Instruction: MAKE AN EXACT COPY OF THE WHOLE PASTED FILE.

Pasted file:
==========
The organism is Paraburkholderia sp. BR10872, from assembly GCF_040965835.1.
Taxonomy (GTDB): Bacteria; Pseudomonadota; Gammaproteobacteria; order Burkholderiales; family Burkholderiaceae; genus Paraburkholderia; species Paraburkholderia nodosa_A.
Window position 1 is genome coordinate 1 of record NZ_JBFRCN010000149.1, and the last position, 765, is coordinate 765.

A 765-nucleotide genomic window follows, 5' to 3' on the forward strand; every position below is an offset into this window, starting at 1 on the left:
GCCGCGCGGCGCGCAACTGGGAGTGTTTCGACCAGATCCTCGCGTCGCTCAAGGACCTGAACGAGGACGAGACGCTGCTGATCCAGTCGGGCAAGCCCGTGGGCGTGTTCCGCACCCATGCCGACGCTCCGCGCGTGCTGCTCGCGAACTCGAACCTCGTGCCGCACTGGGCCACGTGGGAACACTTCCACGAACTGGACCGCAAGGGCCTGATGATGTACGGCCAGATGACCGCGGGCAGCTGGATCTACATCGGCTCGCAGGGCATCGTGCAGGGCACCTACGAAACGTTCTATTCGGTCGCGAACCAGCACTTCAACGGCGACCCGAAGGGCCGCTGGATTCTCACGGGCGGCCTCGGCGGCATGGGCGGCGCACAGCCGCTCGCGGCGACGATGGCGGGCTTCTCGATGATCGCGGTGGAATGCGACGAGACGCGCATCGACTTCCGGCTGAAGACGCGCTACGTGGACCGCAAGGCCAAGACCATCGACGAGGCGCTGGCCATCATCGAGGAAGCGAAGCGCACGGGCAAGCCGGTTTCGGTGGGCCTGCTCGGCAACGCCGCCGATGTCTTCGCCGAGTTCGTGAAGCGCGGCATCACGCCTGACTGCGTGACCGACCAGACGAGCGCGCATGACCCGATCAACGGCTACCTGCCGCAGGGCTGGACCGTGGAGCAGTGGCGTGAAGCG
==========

The organism is Paraburkholderia sp. BR10872, from assembly GCF_040965835.1.
Taxonomy (GTDB): Bacteria; Pseudomonadota; Gammaproteobacteria; order Burkholderiales; family Burkholderiaceae; genus Paraburkholderia; species Paraburkholderia nodosa_A.
Window position 1 is genome coordinate 1 of record NZ_JBFRCN010000149.1, and the last position, 765, is coordinate 765.

A 765-nucleotide genomic window follows, 5' to 3' on the forward strand; every position below is an offset into this window, starting at 1 on the left:
GCCGCGCGGCGCGCAACTGGGAGTGTTTCGACCAGATCCTCGCGTCGCTCAAGGACCTGAACGAGGACGAGACGCTGCTGATCCAGTCGGGCAAGCCCGTGGGCGTGTTCCGCACCCATGCCGACGCTCCGCGCGTGCTGCTCGCGAACTCGAACCTCGTGCCGCACTGGGCCACGTGGGAACACTTCCACGAACTGGACCGCAAGGGCCTGATGATGTACGGCCAGATGACCGCGGGCAGCTGGATCTACATCGGCTCGCAGGGCATCGTGCAGGGCACCTACGAAACGTTCTATTCGGTCGCGAACCAGCACTTCAACGGCGACCCGAAGGGCCGCTGGATTCTCACGGGCGGCCTCGGCGGCATGGGCGGCGCACAGCCGCTCGCGGCGACGATGGCGGGCTTCTCGATGATCGCGGTGGAATGCGACGAGACGCGCATCGACTTCCGGCTGAAGACGCGCTACGTGGACCGCAAGGCCAAGACCATCGACGAGGCGCTGGCCATCATCGAGGAAGCGAAGCGCACGGGCAAGCCGGTTTCGGTGGGCCTGCTCGGCAACGCCGCCGATGTCTTCGCCGAGTTCGTGAAGCGCGGCATCACGCCTGACTGCGTGACCGACCAGACGAGCGCGCATGACCCGATCAACGGCTACCTGCCGCAGGGCTGGACCGTGGAGCAGTGGCGTGAAGCG